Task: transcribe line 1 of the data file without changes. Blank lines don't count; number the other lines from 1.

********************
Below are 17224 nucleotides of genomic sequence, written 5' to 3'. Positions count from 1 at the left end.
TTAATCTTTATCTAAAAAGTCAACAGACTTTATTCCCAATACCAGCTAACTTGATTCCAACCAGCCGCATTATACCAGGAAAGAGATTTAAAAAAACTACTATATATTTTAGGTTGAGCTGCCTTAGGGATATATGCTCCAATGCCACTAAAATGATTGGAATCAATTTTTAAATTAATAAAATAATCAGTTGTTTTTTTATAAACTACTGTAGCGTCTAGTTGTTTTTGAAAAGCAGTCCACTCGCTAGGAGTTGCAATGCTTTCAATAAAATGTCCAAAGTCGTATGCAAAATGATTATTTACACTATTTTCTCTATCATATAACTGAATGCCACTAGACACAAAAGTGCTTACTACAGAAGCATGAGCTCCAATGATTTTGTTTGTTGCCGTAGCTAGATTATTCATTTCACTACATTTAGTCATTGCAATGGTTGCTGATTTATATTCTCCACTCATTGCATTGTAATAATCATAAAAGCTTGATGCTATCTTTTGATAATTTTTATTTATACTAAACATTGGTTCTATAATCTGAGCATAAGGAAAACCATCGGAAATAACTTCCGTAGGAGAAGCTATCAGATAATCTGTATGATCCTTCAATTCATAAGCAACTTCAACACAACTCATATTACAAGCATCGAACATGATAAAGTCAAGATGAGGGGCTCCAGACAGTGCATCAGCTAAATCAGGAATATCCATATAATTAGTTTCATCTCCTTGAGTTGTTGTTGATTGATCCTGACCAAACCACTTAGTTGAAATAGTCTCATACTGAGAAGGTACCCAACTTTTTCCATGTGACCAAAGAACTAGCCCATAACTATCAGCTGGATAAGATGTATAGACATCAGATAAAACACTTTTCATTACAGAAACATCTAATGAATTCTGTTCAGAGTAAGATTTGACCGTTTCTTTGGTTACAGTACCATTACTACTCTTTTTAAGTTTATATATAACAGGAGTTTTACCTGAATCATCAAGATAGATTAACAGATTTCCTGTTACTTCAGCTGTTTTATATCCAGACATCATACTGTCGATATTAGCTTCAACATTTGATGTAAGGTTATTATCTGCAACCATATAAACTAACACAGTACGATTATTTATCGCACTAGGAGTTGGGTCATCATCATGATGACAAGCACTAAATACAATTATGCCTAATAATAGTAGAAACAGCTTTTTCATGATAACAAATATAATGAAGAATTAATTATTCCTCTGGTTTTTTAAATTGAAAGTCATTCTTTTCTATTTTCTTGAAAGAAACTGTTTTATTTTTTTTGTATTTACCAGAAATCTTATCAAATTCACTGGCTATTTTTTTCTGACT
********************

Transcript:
Below are 17224 nucleotides of genomic sequence, written 5' to 3'. Positions count from 1 at the left end.